The Crooked Lake Review

Winter 2006

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Note from the Editors 

This issue begins with Stephen Lewandowski's two-part essay about highway geology. The first part traces Boughton Hill Road's nearly straight-line route atop a limestone ridge from Seneca Falls to Honeoye Falls; then Steve tells of his mailbox that suffered several spills when he lived along the road in a yellow-painted house with a large old spruce tree in front.

Next John Sheret recounts stories of the busy stagecoach hotels and their horse barns in the hamlet of Mendon. Not only did the travelers desire meals and overnight lodging but also the teams that pulled the stages required accommodations. The hotels were busy community centers for dining, dancing and weddings.

Richard Palmer has provided several accounts from old papers describing winter-time travel by sleighs and coaches, including the reminiscences of a long-time stage driver, and concluding with precautionary advice about the importance of keeping your feet warm for comfort and general health.

For more travel stories, David Minor's 1828 New York Timeline continues with four of his broadcast scripts for WXXI relating not only the excursions of Scotsman James Stuart and his wife on Lake Champlain and Lake George, stopping at Saratoga and Ballston Spa, but also the politics going on that year in the state.

Gleaning from the accounts published 100 years and 50 years ago in the Naples Record of happenings in Naples and the country around, Beth Flory gathers her "Glancing Backward" column that appears monthly in The Record and quarterly here with the months of January, February and March 1906 and 1956 in this issue.

Thomas Cornell presents four more essays from his series "Genesee Vignettes: Personal Reflections on the Genesee River". The essays in this issue tell about the written accounts, the geologic explanations, and his own travels, experiences, and observations on becoming familiar with the landscape around the upper tributaries to the Genesee River.

Grace Fox's autobiography, A Tilted Saucer of Delight, continues with stories and descriptions of family life on a farm near Avoca in Steuben County. She writes of her parents, husband, children, and neighbors and friends—daily chores, seasonal work, family relations, and happy times.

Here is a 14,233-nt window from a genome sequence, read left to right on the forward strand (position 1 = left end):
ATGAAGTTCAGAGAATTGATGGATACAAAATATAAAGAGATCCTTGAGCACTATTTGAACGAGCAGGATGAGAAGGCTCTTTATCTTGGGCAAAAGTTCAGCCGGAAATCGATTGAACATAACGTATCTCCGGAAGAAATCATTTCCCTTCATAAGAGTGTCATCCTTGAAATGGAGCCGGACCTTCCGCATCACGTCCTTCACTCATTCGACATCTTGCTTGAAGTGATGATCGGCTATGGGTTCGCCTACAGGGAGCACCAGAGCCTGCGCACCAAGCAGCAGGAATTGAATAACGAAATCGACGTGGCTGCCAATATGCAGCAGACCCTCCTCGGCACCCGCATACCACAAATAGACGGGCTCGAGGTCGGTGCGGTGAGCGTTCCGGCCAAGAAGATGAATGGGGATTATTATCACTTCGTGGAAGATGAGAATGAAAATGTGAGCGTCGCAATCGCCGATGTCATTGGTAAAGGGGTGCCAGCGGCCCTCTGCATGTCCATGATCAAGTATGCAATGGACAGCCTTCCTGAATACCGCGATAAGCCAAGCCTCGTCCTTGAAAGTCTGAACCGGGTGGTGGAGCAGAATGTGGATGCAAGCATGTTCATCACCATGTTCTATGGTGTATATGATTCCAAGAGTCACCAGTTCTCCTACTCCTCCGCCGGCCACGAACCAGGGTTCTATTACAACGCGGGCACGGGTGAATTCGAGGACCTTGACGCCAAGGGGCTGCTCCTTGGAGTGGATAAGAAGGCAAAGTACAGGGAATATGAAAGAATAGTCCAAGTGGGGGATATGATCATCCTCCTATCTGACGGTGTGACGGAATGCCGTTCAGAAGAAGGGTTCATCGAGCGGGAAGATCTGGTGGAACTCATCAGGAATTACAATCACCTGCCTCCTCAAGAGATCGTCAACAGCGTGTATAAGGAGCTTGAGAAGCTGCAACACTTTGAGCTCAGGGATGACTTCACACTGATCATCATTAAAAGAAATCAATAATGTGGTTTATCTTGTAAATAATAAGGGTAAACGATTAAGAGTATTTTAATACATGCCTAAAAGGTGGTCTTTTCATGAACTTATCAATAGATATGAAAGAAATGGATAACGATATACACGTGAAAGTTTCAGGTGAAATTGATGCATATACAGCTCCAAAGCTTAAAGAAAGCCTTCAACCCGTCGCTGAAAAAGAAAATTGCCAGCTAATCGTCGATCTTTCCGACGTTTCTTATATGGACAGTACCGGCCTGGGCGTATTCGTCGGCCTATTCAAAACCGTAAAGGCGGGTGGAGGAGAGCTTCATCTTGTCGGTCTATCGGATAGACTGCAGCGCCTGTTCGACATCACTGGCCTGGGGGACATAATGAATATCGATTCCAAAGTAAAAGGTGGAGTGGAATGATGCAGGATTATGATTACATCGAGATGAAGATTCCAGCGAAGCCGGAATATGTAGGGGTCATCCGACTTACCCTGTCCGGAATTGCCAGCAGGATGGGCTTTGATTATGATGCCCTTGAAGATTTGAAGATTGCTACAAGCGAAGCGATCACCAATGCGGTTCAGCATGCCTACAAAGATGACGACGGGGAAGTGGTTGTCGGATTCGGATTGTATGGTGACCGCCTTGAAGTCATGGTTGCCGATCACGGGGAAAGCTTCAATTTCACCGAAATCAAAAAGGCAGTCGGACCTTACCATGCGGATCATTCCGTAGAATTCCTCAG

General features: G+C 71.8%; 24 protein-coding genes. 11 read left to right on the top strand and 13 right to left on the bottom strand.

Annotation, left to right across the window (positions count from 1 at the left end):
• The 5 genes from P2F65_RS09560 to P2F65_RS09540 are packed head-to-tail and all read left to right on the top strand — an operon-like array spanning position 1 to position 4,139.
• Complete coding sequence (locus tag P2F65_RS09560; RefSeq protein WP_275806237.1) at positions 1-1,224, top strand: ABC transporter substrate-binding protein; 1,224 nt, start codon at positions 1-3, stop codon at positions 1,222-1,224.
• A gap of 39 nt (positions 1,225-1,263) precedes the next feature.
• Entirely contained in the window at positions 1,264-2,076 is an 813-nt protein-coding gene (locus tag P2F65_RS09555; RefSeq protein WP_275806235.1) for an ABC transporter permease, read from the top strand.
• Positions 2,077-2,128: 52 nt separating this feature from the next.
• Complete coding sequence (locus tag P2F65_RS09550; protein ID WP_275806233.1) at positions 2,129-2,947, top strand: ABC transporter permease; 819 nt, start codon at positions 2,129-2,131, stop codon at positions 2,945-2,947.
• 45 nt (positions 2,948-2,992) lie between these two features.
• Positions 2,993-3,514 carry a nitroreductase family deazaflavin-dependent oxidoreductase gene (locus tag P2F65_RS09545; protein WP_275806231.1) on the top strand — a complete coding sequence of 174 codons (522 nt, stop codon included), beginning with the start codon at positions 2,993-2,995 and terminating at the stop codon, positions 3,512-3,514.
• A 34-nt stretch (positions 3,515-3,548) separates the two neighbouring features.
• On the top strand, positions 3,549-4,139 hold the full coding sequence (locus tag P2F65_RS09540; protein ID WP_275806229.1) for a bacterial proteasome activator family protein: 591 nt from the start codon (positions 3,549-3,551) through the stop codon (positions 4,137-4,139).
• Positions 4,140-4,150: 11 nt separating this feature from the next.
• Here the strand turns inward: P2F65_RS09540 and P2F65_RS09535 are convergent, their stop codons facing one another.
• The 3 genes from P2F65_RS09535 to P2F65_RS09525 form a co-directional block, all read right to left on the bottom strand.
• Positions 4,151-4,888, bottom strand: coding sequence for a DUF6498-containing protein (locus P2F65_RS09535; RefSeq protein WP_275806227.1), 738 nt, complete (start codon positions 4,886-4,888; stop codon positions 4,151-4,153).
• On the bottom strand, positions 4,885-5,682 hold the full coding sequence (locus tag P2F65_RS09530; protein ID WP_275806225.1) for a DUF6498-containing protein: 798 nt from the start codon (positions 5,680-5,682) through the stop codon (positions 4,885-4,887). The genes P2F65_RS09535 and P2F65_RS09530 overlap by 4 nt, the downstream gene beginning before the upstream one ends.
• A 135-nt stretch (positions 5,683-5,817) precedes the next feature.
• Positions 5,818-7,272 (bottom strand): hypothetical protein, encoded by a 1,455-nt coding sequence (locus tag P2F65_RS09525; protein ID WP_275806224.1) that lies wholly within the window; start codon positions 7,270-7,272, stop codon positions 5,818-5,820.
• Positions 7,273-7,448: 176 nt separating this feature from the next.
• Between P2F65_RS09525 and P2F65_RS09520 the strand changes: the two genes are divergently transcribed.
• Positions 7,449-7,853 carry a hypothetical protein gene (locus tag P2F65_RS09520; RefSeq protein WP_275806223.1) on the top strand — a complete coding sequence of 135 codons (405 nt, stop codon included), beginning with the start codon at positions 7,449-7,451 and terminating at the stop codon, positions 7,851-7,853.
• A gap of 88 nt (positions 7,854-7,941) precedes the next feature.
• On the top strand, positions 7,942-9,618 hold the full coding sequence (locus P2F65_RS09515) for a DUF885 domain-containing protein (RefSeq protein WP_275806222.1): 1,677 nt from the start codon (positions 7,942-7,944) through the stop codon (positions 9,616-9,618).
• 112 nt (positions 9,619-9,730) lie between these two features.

Donovan Shilling tells the story of two Rochester entrepreneurs, Hiram Bond Everest and Matthew Ewing, and their success in developing a vacuum process for separating grades of oil from petroleum. They sold their first oil products for conditioning harness leather; later Everest sold engine lubricating oil and gained a fortune.

P. J. Erbley unscrambles the retold, embellished and garbled legends of railroad collisions, and the mixups of photographs showing a locomotive perched atop another. Piggy-back wrecks occurred near Batavia, New York, and near Marlboro Junction, Mass. A smashup near Ionia, N. Y., also got confused with the different stories and pictures.

An 1855 news account of what life for an engineer and fireman riding in a locomotive cab through winter weather especially at night was really like, and a 1901 news story about the foaming result of milk mistakenly run into a locomotive boiler are presented by Richard Palmer.

Timothy Younglove's diary for the first three months of 1842 appears in this issue. Timothy is always busy tending his sheep flock, surveying, staying up with the sick, nursing a toothache, attending events, and drawing logs, hewing timbers, erecting a frame, shingling, and installing a floor for a new stable. March 5 was his twenty-eighth birthday.

David Holly of Tecumseh, Michigan, formerly from Schuyler County, New York, saw Timothy Younglove's account of his 1841 trip to Michigan, in our Fall issue. His newswriter friend, Deb Weuthrich, featured Rev. Holly along with excerpts from T. M. Younglove's trip, and stop in Tecumseh, in a story published in The Tecumseh Herald, which we reprint here.

An 1869 trip to Michigan by Mendon farmer Timothy Howland is the subject of another story from John Sheret's Mendon — The Early Years series. Timothy saw a lot of good farmland in Michigan but decided to stay in New York. John cites neighbors and friends who helped his research and lent him Timothy's trip record.

This issue concludes with a report on the first meeting this year of the New Society of the Genesee on Saturday, March 11, at the Canal House restaurant in Piffard. Members finalized the selections and dates of places to visit this season. Don Shilling read aloud a chapter from his book in preparation: A Towpath Tale — Adventures on the old Erie Canal. It is the fictionalized story of many actual adventures of a relative, Joseph Ford, who worked as a boy driving horses and mules pulling barges along the canal. Don passed out descriptive sheets with the Forward and Cast of Characters and five handsome sample illustrations of the many that will illustrate the tale. When the book is published, an announcement will appear here.

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